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GOP money race smiles on Rauner — Dillard, not so much

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Updated: December 21, 2013 6:40AM



With fund-raising caps off in the Illinois governor’s race, the largest contribution yet from an individual donor came in on Tuesday.

And it went to the rich guy.

Millionaire businessman Bruce Rauner, whose self-funding has meant his competitors are free to tap into unlimited money, was himself the beneficiary of a $250,000 contribution.

It came from Glen Tullman, the former CEO of Allscripts Healthcare Solutions, according to a newly filed campaign report.

At the same time that money was flowing into Rauner’s campaign fund, another candidate suffered a blow.

Several sources told the Chicago Sun-Times that a major fundraiser for the Kirk Dillard campaign was on her way out. Lori Montana, a well-respected GOP fundraiser and former Illinois lottery director whom Dillard, a state senator from Hinsdale, brought onto his campaign with much fanfare, is leaving, sources said.

Montana informed Dillard’s campaign about two weeks ago of her plans to part ways, the sources said, and will likely be gone altogether by December.

“Lori is a volunteer. She did leave the campaign. She’s going to tie up loose ends,” a source close to the Dillard campaign told the Sun-Times. “She is not being paid.”

Dillard hedged when asked if Montana was still on contract with his campaign, saying he had two meetings with her this week. When pressed, Dillard backed off a bit.

“I believe she is still contractually with me, but ask my campaign,” Dillard said. “I don’t write the checks.”

His campaign referred back to Dillard’s statements.

The development is a bad sign for Dillard’s fundraising. Dillard brought in $313,372 in overall contributions between his two political funds last quarter but had the least amount of any of the major candidates for governor left in the bank: $205,722.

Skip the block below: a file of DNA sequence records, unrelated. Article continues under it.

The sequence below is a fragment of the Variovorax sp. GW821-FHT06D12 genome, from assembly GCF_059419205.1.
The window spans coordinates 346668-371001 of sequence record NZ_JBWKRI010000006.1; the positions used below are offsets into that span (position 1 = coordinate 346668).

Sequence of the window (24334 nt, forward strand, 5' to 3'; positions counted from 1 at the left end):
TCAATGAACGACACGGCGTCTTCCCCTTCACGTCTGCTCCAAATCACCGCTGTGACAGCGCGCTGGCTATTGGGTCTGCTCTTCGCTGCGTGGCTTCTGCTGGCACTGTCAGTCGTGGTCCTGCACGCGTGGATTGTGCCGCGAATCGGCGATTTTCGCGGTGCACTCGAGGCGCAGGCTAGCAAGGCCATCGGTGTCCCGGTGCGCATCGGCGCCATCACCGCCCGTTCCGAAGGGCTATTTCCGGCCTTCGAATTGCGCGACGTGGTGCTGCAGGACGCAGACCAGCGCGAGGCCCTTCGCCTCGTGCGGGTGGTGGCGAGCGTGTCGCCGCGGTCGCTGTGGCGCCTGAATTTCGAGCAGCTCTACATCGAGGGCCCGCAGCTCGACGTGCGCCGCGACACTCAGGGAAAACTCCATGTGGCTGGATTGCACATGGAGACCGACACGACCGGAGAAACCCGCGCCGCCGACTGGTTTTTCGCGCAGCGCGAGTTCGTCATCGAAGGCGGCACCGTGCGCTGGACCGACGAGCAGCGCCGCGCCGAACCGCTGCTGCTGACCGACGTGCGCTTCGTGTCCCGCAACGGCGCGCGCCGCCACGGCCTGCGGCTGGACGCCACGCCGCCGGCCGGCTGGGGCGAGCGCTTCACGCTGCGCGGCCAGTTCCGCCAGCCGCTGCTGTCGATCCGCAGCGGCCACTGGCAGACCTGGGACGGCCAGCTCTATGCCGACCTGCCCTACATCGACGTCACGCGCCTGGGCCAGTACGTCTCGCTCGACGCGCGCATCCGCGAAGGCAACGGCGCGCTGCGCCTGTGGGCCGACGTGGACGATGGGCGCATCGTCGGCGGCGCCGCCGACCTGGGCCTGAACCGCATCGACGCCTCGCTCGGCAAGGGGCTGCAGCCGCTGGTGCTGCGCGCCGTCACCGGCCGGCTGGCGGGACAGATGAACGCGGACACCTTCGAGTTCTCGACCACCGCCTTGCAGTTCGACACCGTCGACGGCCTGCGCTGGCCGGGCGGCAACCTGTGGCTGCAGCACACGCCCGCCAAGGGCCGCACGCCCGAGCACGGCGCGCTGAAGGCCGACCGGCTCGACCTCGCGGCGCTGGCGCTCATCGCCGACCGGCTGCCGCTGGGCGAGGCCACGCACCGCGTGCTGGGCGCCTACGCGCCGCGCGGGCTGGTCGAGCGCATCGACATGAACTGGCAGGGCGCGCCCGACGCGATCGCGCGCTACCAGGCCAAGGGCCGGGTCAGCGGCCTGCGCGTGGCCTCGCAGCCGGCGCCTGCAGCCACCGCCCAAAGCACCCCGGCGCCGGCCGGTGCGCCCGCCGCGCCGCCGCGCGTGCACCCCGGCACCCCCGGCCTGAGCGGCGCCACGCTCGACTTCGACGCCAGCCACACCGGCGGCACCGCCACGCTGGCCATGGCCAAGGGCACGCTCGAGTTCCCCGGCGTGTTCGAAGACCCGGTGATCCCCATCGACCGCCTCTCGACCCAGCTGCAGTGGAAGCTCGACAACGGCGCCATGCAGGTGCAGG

By comparison, Rauner last quarter raised almost $3 million — $1 million more than his three competitors combined. And that was before Rauner made the $500,000 donation to his campaign that put him over the self-financing threshold, lifting the caps for everyone in the race. Before that, contributions from individual donors were limited to $5,300.

Dillard and two other GOP candidates — Illinois Treasurer Dan Rutherford and state Sen. Bill Brady of Bloomington — have all lambasted Rauner for trying to buy the governor’s office.

Tullman’s donation, however, flags a different potential Republican primary issue for Rauner, who already has been criticized for being too chummy with Democrats. Records show Tullman has contributed to Democrats — including Gov. Pat Quinn. Tullman is the brother of major Democratic donor and Democratic National Committee Trustee Howard Tullman, who has donated to former President Bill Clinton and who is friends with — and was briefly the landlord of — Chicago Mayor Rahm Emanuel.

One recent poll had Brady leading despite reporting just $66,000 in campaign contributions last quarter. For his part, Dillard touted his strength, which remains in the DuPage suburbs and his reach with woman voters — a demographic he said the GOP sorely needs to tap into.

Twitter: @natashakorecki

Email: nkorecki@suntimes.com



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